Dominique Ansel, the man behind the Cronut (the croissant-doughnut hybrid), will be opening in London’s Belgravia on Elizabeth Street, on 30 September, and, to celebrate, he’s created a UK-exclusive menu.
When pastry chef Dominique Ansel opened a bakery in New York, people went bonkers – he had to hire a bouncer to man the queue. Now he’s opening in London, on 30 September, a venture he announced exclusively to British Baker back in February.
Ansel’s been in Britain recruiting a new team for the venture, and while here he has sought inspiration for some unique creations, which will be exclusive to the UK:
- Banoffee Paella - an upside-down Banoffee pie made in a paella pan. The pan helps to caramelise the bananas, concentrating the flavour in lieu of the traditional raw bananas. And with the crust ensures it doesn’t get soggy.
- Eton Mess Lunchbox – Inspired by Korean lunchboxes (where the different ingredients are shaken up to create a sort of Korean fried rice), the Eton Mess Lunchbox features strawberries made of mousse and jam, mini meringues, fresh basil, a bit of black pepper and fromage blanc, all served in a clear box.
- After The Rain Mousse Cake – inspired by the moments just after the rain, Dominique has created a flavor of pear, ginger, and jasmine to capture the freshness. On top of the mousse cake sit fresh leaves of lemon balm with jasmine ’raindrops’ gelée. A hidden ladybird is below one of the leaves and the base has a crispy finish with praliné feuilletine
- Salted Honey Tart – paying homage to local honeys, this tart showcases how much two different types of honeys differ in taste. It is finished with sea salt milk cream and almond frangipane.
- Welsh Rarebit Croissant - with Guinness Worcestershire cheddar béchamel, whole grain mustard and fontina.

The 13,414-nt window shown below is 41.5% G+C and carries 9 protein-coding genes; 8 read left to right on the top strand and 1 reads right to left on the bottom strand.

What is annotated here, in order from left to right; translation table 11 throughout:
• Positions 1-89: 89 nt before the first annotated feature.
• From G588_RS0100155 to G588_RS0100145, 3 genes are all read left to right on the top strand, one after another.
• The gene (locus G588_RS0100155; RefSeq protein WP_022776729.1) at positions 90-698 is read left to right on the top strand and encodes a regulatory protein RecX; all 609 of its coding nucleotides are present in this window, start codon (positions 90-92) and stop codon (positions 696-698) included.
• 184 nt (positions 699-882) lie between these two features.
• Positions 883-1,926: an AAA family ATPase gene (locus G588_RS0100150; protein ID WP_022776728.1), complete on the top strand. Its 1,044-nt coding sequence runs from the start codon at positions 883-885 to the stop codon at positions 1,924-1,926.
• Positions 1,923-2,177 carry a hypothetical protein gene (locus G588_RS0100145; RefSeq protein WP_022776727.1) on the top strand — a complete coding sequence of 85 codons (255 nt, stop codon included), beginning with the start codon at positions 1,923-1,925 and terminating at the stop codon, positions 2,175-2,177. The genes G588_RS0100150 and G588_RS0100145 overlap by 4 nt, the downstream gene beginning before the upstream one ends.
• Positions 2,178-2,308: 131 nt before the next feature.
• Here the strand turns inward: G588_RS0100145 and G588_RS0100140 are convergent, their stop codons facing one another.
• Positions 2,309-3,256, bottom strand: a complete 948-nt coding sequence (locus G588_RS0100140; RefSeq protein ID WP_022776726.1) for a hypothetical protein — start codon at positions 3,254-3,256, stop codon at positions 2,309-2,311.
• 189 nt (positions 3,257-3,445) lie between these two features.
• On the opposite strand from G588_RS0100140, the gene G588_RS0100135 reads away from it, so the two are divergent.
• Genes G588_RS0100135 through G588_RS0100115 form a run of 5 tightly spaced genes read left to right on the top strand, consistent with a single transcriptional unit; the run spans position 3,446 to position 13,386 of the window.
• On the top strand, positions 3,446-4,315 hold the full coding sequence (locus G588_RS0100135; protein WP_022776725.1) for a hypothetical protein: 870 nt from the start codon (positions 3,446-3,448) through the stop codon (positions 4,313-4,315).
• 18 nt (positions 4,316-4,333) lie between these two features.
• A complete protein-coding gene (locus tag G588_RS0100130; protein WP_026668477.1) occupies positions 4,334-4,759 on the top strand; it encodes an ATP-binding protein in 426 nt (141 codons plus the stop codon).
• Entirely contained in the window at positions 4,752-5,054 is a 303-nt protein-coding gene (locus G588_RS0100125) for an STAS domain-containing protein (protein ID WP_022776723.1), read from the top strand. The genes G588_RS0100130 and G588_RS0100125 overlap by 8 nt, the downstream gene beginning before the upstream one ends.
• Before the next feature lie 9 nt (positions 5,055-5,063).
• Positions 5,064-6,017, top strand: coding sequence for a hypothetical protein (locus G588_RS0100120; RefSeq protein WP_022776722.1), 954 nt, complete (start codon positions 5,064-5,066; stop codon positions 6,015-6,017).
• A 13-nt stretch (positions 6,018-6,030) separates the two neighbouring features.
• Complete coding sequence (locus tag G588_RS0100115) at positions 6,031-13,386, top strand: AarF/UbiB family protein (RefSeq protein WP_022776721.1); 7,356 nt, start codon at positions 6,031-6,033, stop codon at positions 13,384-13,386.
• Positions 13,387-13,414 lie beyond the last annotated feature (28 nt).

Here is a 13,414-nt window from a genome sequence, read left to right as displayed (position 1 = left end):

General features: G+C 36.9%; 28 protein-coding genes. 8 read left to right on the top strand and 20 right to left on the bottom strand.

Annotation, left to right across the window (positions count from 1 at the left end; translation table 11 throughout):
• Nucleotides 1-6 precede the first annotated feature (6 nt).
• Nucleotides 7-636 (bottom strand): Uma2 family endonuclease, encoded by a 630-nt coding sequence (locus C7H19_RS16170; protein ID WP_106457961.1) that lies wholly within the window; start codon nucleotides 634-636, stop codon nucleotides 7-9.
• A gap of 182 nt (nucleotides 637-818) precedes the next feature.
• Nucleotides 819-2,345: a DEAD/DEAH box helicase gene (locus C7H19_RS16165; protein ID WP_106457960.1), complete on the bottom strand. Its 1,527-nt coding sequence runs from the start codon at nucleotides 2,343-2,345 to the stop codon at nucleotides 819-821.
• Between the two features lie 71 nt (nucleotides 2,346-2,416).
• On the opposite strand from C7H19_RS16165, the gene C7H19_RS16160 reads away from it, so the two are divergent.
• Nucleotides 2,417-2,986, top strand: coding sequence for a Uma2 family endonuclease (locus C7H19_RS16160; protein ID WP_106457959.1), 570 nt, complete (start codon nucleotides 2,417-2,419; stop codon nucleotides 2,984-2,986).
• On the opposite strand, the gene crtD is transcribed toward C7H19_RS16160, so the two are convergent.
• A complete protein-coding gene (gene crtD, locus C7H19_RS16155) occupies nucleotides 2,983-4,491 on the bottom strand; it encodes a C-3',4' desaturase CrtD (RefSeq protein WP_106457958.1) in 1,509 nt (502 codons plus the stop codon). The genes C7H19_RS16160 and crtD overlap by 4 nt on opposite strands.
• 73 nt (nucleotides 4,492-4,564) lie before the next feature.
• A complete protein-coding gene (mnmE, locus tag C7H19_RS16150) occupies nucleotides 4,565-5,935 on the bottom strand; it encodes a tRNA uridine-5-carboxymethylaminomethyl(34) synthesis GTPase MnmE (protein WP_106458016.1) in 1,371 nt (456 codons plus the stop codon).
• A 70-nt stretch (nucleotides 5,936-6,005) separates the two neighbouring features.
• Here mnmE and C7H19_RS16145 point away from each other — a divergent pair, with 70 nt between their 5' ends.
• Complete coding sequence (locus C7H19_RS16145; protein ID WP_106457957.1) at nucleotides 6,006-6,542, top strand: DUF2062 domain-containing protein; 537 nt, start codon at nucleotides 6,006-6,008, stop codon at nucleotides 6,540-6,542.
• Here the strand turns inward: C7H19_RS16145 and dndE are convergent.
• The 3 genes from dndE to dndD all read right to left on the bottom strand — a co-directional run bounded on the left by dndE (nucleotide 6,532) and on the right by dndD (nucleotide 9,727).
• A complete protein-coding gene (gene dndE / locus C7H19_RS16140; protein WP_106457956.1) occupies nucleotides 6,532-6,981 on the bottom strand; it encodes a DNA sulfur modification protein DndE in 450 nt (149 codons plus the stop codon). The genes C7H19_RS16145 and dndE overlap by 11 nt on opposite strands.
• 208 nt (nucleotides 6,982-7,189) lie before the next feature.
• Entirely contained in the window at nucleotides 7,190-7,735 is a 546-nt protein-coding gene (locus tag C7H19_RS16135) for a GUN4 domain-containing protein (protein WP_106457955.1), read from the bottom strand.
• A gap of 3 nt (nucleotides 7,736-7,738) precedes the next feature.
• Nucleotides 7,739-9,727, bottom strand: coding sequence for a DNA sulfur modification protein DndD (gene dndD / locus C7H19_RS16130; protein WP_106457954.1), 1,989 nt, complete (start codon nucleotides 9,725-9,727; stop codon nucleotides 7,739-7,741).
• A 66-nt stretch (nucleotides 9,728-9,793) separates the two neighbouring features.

Ansel’s Cronut has been an international success – he now has over 70 employees in his Tokyo bakery to cope with the demand. He revealed the exact London location back in April.
Of the British prospects in comparison to Tokyo, he said: “In Japan, there is so much talent – even the most junior chefs have been in the kitchen for at least 15 years. But in Britain you get talent from all of Europe. It’s got the charm of Paris, the history and culture – plus the energy you find in New York.”
According to Ansel, pastry chefs in Japan are impeccably trained in the proper classical tradition (not unlike Ansel himself, who learned his craft in the Paris patisserie Fauchon and worked in New York’s three Michelin-star Daniel). But now he’s all about not taking himself too seriously. “We’re not afraid of criticism, to test and to try. Now that we serve around 2,000 guests a day, we get instant feedback."
With great power comes great responsibility, and Ansel knows that – he refers to his bakery customers as guests, and gives them free hot and cold beverages while they wait in the queue – for, brace yourselves, there will be queues.
Ever one to play his cards close to his chest, he is tight-lipped on plans for the London store, but what he will say is there are two floors, a small courtyard, and it’s all impeccably chic – but of course.
There’s talk of an afternoon high tea, with scones, a Welsh rarebit croissant “with a beer bechamel and Worcester sauce. I’ve been playing with a paella pan, too: it’s so perfect for caramelising fruit. I want to create some kind of banoffee pie in it.”
Despite its near-inevitable success, Ansel still wants to run a neighbourhood bakery, where he knows his regulars.
He said: “We are not just feeding stomachs, we are feeding hearts and souls. It’s a piece of cake, which people eat with joy and happiness. We are about love at first sight.”
Ansel loves his creations (as he calls them) and the world loves them and him. See you in the queue.